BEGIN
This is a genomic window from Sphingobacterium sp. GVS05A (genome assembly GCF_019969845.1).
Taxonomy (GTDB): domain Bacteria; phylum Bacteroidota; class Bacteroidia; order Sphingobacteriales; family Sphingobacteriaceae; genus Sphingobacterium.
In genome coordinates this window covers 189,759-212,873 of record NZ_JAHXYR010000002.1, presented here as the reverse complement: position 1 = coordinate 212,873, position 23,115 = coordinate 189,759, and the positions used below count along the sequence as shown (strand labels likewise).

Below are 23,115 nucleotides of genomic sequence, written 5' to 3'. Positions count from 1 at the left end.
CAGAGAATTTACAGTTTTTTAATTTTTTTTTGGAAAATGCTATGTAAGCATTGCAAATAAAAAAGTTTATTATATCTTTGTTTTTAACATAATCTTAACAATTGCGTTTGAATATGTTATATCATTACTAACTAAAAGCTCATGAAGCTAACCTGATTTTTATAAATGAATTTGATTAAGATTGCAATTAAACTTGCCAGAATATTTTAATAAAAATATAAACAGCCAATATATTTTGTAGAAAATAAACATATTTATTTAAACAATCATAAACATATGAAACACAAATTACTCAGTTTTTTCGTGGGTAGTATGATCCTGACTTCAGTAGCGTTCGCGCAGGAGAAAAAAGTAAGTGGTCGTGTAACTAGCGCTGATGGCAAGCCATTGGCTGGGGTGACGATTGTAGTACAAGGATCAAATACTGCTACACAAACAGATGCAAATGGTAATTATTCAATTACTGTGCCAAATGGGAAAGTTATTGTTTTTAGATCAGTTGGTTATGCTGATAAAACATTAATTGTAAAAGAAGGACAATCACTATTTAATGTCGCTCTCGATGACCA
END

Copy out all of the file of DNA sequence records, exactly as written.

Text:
This is a genomic window from Sphingobacterium sp. GVS05A (genome assembly GCF_019969845.1).
Taxonomy (GTDB): domain Bacteria; phylum Bacteroidota; class Bacteroidia; order Sphingobacteriales; family Sphingobacteriaceae; genus Sphingobacterium.
In genome coordinates this window covers 189,759-212,873 of record NZ_JAHXYR010000002.1, presented here as the reverse complement: position 1 = coordinate 212,873, position 23,115 = coordinate 189,759, and the positions used below count along the sequence as shown (strand labels likewise).

Below are 23,115 nucleotides of genomic sequence, written 5' to 3'. Positions count from 1 at the left end.
CAGAGAATTTACAGTTTTTTAATTTTTTTTTGGAAAATGCTATGTAAGCATTGCAAATAAAAAAGTTTATTATATCTTTGTTTTTAACATAATCTTAACAATTGCGTTTGAATATGTTATATCATTACTAACTAAAAGCTCATGAAGCTAACCTGATTTTTATAAATGAATTTGATTAAGATTGCAATTAAACTTGCCAGAATATTTTAATAAAAATATAAACAGCCAATATATTTTGTAGAAAATAAACATATTTATTTAAACAATCATAAACATATGAAACACAAATTACTCAGTTTTTTCGTGGGTAGTATGATCCTGACTTCAGTAGCGTTCGCGCAGGAGAAAAAAGTAAGTGGTCGTGTAACTAGCGCTGATGGCAAGCCATTGGCTGGGGTGACGATTGTAGTACAAGGATCAAATACTGCTACACAAACAGATGCAAATGGTAATTATTCAATTACTGTGCCAAATGGGAAAGTTATTGTTTTTAGATCAGTTGGTTATGCTGATAAAACATTAATTGTAAAAGAAGGACAATCACTATTTAATGTCGCTCTCGATGACCA